3. Only forward mortgages are eligible for the waiver. Mortgages insured under HUD's HECM program are ineligible for the waiver.
III. Guidance on the Conditions for Waiver Eligibility
A. Seller's Acquisition Cost
The seller's acquisition cost is the purchase price which the seller paid for the property, and the following costs (if paid by the seller):
* Closing costs, plus
* Prepaid costs, including commissions.
The seller's acquisition cost does not include the cost of repairs that the seller makes to the property.
B. Justification and Documentation of Increase in Value
If the resale price of the property is greater than 20 percent above the seller's acquisition cost, the property will be eligible for an FHA-insured mortgage only if the Mortgagee justifies the increase in value. The Mortgagee must verify that the seller has completed sufficient legitimate renovation, repair, or rehabilitation work on the subject property to substantiate the increase in value by retaining supporting documentation in the loan file or by providing a second appraisal.
* If the Mortgagee uses a second appraisal:
* An FHA roster appraiser must perform the appraisal in compliance with all FHA appraisal reporting requirements.
* The Mortgagee may not use an appraisal done for a conventional loan even if it was completed by an FHA roster appraiser.
* The Mortgagee may not charge the cost of the second appraisal to the homebuyer.
If the Mortgagee has ordered a second appraisal to document the increase in value, the Mortgagee must not use this appraisal for case processing and must not enter it into FHA Connection.
C. Property Inspection Report
If the resale price of the property is greater than 20 percent above the seller's acquisition cost, the property will be eligible for an FHA-insured mortgage only if the Mortgagee obtains a property inspection and provides the inspection report to the buyer before closing. The borrower, lender, or mortgage broker (if one is involved in the transaction) may order the property inspection. The lender or mortgage broker may charge the borrower for this inspection.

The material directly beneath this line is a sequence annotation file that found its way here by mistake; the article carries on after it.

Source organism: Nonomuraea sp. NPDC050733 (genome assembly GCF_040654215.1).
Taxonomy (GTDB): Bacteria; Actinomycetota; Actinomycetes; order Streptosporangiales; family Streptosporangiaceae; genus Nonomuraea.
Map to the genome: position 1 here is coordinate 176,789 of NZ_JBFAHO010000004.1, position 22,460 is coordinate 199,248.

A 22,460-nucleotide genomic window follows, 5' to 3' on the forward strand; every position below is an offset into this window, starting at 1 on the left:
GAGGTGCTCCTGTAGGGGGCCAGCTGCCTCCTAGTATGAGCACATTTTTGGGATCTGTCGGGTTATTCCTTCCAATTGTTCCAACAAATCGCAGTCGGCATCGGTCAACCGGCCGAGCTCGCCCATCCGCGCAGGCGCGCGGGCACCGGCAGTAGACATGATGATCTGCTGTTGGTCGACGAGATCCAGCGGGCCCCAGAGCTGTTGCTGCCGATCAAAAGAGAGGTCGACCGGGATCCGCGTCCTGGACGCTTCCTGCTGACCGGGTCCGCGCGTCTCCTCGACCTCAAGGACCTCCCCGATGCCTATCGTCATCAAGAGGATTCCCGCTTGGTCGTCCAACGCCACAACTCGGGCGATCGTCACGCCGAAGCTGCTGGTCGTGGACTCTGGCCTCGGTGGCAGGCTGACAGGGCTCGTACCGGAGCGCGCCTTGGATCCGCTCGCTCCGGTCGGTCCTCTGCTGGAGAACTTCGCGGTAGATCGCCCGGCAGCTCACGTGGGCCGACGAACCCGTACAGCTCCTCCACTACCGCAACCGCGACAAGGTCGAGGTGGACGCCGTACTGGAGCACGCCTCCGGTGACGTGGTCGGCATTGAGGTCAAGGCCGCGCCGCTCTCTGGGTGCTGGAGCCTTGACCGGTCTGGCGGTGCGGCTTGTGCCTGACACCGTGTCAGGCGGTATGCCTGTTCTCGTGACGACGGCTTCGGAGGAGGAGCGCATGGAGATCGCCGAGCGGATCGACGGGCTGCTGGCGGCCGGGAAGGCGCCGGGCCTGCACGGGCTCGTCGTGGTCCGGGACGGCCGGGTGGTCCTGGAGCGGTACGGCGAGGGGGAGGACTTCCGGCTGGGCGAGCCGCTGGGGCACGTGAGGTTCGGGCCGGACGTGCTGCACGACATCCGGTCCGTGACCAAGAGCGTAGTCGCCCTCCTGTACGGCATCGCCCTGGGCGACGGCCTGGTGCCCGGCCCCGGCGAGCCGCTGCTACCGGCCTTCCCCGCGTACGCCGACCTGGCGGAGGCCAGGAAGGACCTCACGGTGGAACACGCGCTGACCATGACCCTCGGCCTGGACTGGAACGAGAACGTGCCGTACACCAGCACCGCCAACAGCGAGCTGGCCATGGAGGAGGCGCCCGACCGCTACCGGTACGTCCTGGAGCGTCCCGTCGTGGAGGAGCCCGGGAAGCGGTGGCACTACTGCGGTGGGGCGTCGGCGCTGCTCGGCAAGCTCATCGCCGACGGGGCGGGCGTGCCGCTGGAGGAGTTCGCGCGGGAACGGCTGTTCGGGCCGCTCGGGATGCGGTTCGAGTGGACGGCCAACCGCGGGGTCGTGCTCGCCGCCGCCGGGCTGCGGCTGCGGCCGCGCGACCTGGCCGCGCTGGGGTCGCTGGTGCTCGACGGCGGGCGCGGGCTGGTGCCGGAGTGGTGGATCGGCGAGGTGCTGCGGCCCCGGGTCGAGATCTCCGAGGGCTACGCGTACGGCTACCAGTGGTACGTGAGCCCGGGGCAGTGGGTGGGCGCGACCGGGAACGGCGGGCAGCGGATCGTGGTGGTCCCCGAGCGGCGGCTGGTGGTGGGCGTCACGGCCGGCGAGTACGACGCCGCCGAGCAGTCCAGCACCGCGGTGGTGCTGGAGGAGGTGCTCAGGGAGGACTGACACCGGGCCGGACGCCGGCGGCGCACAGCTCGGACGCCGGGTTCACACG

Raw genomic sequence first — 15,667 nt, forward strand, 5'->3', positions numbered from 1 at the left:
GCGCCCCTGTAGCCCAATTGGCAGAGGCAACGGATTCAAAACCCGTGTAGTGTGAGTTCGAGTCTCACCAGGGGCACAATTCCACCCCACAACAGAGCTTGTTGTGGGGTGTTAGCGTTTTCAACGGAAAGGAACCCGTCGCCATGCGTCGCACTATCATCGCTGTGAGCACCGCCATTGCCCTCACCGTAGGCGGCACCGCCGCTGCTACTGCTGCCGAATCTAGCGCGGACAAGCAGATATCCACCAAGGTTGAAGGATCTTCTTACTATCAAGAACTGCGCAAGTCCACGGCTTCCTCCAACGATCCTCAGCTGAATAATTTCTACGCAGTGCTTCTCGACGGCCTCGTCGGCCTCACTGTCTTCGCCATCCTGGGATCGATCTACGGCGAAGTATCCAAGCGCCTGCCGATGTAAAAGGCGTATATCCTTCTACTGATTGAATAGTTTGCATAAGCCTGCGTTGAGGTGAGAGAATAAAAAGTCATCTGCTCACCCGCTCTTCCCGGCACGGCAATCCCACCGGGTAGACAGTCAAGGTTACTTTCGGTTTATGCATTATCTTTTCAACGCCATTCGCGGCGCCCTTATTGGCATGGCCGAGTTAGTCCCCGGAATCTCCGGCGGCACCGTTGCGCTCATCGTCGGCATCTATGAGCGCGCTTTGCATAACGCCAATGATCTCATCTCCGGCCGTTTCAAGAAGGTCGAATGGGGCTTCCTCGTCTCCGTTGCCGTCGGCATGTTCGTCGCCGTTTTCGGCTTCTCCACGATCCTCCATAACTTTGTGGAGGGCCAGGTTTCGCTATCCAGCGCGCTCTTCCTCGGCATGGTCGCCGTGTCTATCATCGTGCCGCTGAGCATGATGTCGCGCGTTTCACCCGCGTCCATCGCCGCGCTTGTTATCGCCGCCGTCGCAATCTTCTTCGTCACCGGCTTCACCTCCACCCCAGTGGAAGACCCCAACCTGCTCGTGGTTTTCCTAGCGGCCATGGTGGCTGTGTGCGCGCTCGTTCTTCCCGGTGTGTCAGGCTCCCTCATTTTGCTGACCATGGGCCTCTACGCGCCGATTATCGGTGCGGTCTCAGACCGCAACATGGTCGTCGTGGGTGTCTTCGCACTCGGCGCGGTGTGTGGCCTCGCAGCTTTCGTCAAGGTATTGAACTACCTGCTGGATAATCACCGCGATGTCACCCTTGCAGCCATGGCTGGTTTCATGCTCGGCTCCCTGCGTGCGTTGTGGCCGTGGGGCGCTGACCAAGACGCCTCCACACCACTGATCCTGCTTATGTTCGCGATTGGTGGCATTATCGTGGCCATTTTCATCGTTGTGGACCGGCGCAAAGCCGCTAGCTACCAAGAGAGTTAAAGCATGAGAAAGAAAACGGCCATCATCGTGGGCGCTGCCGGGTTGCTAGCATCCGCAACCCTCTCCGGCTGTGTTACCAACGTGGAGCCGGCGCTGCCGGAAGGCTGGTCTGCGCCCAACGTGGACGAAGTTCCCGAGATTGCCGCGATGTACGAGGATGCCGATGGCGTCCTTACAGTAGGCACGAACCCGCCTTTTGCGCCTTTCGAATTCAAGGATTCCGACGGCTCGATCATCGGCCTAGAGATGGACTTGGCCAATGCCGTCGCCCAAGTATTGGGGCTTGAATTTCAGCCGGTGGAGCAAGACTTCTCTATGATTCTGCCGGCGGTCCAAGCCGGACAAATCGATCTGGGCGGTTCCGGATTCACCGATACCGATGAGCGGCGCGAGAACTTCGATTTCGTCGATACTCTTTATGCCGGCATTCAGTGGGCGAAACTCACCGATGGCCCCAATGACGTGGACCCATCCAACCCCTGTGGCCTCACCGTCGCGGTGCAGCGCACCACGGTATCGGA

If the inspection report notes that repairs are required because of structural or "health and safety" issues, those repairs must be completed prior to closing. After completion of repairs to address structural or "health and safety" issues, the inspector must conduct a final inspection to determine if the repairs have been completed satisfactorily and eliminated the structural or "health and safety" issues. The borrower, lender, or mortgage broker may order the final inspection.
IV. Compliance With the Paperwork Reduction Act
The information collection requirements applicable to this waiver have been submitted to the
V. Period of Waiver Eligibility
The waiver that is the subject of this notice remains effective through
By notice, HUD shall notify the public of any extension or withdrawal of this waiver. If as a result of this waiver, there is a significant increase in defaults on FHA-insured mortgages and an increase in mortgage insurance claims that are attributable to mortgages insured as a result of exercise of this waiver authority, HUD may withdraw this waiver immediately.
Acting Assistant Secretary for Housing--
[FR Doc. 2011-33411 Filed 12-27-11;
BILLING CODE 4210-67-P